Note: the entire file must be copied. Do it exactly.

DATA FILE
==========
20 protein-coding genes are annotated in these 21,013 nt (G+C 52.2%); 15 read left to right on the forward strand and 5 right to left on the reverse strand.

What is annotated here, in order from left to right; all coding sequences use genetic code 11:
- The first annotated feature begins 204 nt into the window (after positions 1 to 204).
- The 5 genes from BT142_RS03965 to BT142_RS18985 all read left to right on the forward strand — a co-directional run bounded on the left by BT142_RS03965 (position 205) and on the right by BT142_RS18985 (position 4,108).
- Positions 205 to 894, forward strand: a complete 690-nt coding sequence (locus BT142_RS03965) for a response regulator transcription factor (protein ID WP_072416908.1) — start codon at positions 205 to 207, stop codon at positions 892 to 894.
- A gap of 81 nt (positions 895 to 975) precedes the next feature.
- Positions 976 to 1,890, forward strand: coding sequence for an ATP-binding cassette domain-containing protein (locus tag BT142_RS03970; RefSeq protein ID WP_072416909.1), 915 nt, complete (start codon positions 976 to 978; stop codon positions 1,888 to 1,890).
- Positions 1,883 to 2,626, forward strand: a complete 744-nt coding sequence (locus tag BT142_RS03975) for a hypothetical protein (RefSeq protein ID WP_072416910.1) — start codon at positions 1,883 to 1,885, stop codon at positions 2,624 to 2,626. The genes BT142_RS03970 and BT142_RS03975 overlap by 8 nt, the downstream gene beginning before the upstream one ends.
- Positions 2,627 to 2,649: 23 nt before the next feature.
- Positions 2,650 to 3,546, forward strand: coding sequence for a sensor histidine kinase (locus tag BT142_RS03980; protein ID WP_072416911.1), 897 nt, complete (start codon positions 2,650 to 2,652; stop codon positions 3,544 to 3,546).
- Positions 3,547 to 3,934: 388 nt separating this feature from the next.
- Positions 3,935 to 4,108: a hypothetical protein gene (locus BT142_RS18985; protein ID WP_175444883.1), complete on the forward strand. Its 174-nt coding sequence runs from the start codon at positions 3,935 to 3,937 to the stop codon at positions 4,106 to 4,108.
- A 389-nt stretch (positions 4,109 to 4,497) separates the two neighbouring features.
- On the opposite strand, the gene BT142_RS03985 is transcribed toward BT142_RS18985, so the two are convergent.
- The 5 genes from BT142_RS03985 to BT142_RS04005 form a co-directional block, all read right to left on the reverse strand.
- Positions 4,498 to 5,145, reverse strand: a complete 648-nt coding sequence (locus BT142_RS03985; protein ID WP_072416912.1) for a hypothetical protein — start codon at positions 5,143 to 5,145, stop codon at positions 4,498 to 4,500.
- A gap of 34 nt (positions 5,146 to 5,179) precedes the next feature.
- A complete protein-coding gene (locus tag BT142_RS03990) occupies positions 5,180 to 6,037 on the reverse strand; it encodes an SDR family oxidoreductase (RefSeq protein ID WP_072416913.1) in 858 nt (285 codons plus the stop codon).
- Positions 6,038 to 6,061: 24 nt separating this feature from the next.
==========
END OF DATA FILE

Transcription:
20 protein-coding genes are annotated in these 21,013 nt (G+C 52.2%); 15 read left to right on the forward strand and 5 right to left on the reverse strand.

What is annotated here, in order from left to right; all coding sequences use genetic code 11:
- The first annotated feature begins 204 nt into the window (after positions 1 to 204).
- The 5 genes from BT142_RS03965 to BT142_RS18985 all read left to right on the forward strand — a co-directional run bounded on the left by BT142_RS03965 (position 205) and on the right by BT142_RS18985 (position 4,108).
- Positions 205 to 894, forward strand: a complete 690-nt coding sequence (locus BT142_RS03965) for a response regulator transcription factor (protein ID WP_072416908.1) — start codon at positions 205 to 207, stop codon at positions 892 to 894.
- A gap of 81 nt (positions 895 to 975) precedes the next feature.
- Positions 976 to 1,890, forward strand: coding sequence for an ATP-binding cassette domain-containing protein (locus tag BT142_RS03970; RefSeq protein ID WP_072416909.1), 915 nt, complete (start codon positions 976 to 978; stop codon positions 1,888 to 1,890).
- Positions 1,883 to 2,626, forward strand: a complete 744-nt coding sequence (locus tag BT142_RS03975) for a hypothetical protein (RefSeq protein ID WP_072416910.1) — start codon at positions 1,883 to 1,885, stop codon at positions 2,624 to 2,626. The genes BT142_RS03970 and BT142_RS03975 overlap by 8 nt, the downstream gene beginning before the upstream one ends.
- Positions 2,627 to 2,649: 23 nt before the next feature.
- Positions 2,650 to 3,546, forward strand: coding sequence for a sensor histidine kinase (locus tag BT142_RS03980; protein ID WP_072416911.1), 897 nt, complete (start codon positions 2,650 to 2,652; stop codon positions 3,544 to 3,546).
- Positions 3,547 to 3,934: 388 nt separating this feature from the next.
- Positions 3,935 to 4,108: a hypothetical protein gene (locus BT142_RS18985; protein ID WP_175444883.1), complete on the forward strand. Its 174-nt coding sequence runs from the start codon at positions 3,935 to 3,937 to the stop codon at positions 4,106 to 4,108.
- A 389-nt stretch (positions 4,109 to 4,497) separates the two neighbouring features.
- On the opposite strand, the gene BT142_RS03985 is transcribed toward BT142_RS18985, so the two are convergent.
- The 5 genes from BT142_RS03985 to BT142_RS04005 form a co-directional block, all read right to left on the reverse strand.
- Positions 4,498 to 5,145, reverse strand: a complete 648-nt coding sequence (locus BT142_RS03985; protein ID WP_072416912.1) for a hypothetical protein — start codon at positions 5,143 to 5,145, stop codon at positions 4,498 to 4,500.
- A gap of 34 nt (positions 5,146 to 5,179) precedes the next feature.
- A complete protein-coding gene (locus tag BT142_RS03990) occupies positions 5,180 to 6,037 on the reverse strand; it encodes an SDR family oxidoreductase (RefSeq protein ID WP_072416913.1) in 858 nt (285 codons plus the stop codon).
- Positions 6,038 to 6,061: 24 nt separating this feature from the next.